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Encyclopedia > Scottish clan
Clan map of Scotland

Scottish clans (from Old Gaelic clann, children), give a sense of identity and shared descent to people in Scotland and to their relations throughout the world, with a formal structure of Clan Chiefs officially registered with the court of the Lord Lyon, King of Arms which controls the heraldry and Coat of arms. Each clan has its own tartan patterns, usually dating to the 19th century, and members of the clan may wear kilts, skirts, sashes, ties, scarves, or other items of clothing made of the appropriate tartan as a badge of membership and as a uniform where appropriate. Image File history File links Download high resolution version (1065x1400, 149 KB) Map of Scottish highland clans and lowland families. ... Image File history File links Download high resolution version (1065x1400, 149 KB) Map of Scottish highland clans and lowland families. ... Motto: (Latin) No one provokes me with impunity1 Anthem: Multiple unofficial anthems Capital Edinburgh Largest city Glasgow Official language(s) English, Gaelic, Scots2 Government  - Queen Queen Elizabeth II  - UK Prime Minister Tony Blair MP  - First Minister Jack McConnell MSP Unification    - by Kenneth I 843  Area    - Total 78,772 km... Arms of the Office of the Lord Lyon The Lord Lyon King of Arms, the head of Lyon Court, is the Scottish official with responsibility for regulating heraldry in that kingdom, issuing new grants of arms, and serving as the judge of the oldest Heraldic court in the world that... Heraldry in its most general sense encompasses all matters relating to the duties and responsibilities of officers of arms. ... A modern coat of arms is derived from the medi val practice of painting designs onto the shield and outer clothing of knights to enable them to be identified in battle, and later in tournaments. ... A clan is a group of people united by kinship and descent, which is defined by perceived descent from a common ancestor. ... A tartan is a specific woven pattern that often signifies a particular Scottish clan in the modern era. ... It has been suggested that Irish kilt be merged into this article or section. ...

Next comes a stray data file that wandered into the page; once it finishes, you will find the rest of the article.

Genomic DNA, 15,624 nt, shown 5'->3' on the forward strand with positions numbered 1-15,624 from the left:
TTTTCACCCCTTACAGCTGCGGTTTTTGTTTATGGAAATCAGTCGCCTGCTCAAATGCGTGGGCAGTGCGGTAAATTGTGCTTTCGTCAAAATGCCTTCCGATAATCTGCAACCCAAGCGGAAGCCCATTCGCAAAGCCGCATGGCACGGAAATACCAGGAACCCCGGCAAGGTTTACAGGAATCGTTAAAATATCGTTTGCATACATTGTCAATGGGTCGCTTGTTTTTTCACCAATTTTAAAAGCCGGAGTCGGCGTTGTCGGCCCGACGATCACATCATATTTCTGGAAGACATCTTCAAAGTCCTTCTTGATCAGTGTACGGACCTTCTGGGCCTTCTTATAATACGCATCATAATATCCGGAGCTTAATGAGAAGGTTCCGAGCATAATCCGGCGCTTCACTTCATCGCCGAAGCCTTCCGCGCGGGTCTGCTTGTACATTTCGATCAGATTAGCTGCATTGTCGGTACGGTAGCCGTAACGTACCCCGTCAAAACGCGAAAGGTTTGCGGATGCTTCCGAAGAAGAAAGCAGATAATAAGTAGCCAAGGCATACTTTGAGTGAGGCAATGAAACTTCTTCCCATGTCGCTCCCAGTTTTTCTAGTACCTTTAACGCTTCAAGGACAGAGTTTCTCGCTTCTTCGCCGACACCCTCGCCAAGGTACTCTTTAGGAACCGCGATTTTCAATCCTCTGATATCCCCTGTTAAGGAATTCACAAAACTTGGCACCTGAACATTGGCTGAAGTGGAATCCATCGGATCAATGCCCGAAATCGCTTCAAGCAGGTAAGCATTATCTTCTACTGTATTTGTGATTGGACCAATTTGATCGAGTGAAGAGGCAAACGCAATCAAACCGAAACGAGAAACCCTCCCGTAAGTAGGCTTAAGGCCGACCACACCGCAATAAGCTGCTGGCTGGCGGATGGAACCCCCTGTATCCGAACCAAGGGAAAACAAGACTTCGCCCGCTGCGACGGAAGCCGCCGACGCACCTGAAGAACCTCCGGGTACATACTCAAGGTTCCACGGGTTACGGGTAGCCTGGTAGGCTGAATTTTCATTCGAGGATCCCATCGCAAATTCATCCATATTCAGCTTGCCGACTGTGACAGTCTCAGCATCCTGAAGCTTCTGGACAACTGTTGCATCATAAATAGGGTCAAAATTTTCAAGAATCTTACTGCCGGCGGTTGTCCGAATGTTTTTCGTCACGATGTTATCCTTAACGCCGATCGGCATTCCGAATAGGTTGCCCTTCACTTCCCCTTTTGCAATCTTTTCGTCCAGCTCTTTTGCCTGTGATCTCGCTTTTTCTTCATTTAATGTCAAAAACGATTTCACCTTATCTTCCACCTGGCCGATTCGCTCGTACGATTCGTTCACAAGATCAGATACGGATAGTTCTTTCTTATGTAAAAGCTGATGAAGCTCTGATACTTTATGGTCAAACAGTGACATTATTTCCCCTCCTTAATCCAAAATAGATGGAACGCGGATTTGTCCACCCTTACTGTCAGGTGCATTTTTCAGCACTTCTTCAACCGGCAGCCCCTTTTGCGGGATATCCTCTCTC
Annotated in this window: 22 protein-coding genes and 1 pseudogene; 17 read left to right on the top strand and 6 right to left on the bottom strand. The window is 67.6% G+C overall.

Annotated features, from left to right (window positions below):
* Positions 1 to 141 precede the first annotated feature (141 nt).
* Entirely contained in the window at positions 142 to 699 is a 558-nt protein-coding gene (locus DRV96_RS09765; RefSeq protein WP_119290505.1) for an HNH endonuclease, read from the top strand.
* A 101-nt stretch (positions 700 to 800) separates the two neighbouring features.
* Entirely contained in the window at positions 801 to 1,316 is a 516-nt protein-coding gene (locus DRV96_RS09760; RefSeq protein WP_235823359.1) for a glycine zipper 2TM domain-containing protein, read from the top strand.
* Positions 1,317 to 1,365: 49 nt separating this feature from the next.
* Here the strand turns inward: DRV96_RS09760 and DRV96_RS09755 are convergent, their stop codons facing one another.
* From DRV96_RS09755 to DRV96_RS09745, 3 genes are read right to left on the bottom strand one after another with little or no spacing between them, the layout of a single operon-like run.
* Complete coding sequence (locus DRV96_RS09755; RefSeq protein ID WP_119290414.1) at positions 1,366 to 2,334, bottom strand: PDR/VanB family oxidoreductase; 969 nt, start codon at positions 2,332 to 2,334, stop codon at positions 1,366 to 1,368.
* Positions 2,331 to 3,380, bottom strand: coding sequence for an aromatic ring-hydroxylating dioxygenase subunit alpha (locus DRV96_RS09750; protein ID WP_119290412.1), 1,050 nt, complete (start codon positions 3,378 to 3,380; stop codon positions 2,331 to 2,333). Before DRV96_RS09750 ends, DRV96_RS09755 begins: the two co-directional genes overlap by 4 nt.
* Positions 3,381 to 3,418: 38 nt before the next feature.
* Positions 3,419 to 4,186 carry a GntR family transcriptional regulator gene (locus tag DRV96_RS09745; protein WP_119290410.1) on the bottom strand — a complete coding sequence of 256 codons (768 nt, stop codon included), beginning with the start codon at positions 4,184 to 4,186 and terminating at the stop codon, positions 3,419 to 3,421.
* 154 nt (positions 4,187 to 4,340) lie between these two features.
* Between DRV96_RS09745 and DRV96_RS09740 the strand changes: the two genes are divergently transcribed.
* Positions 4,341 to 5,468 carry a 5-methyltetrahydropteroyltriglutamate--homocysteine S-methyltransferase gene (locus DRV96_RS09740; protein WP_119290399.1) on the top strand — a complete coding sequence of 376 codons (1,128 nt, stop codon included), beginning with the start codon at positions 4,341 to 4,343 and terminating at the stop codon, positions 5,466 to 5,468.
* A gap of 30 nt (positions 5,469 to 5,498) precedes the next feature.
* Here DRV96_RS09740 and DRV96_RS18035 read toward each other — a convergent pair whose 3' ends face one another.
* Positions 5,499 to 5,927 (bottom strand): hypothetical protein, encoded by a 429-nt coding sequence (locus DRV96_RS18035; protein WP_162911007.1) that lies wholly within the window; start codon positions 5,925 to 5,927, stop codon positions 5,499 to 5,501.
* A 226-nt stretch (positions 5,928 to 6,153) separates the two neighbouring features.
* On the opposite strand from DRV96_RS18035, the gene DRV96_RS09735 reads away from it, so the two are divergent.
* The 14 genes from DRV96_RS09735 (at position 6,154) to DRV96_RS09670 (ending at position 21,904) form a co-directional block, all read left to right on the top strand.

Clans identify with geographical areas originally controlled by the Chiefs, usually with an ancestral castle or manor, and clan gatherings form a regular part of the social scene. Balmoral Castle, Scotland Castle has a history of scholarly debate surrounding its exact meaning. ... Ightham Mote For the London district, see Manor House, London. ...

Contents

Origins of the clans

The word clann in Gaelic means children of the family. Each clan was a large group of related people, theoretically an extended family, supposedly descended from one progenitor and all owing allegiance to the patriarchal clan chief. It also included a large group of loosely-related septs – related families - all of whom looked to the clan chief as their head and their protector. // Scottish Gaelic (Gàidhlig) is a member of the Goidelic branch of Celtic languages. ...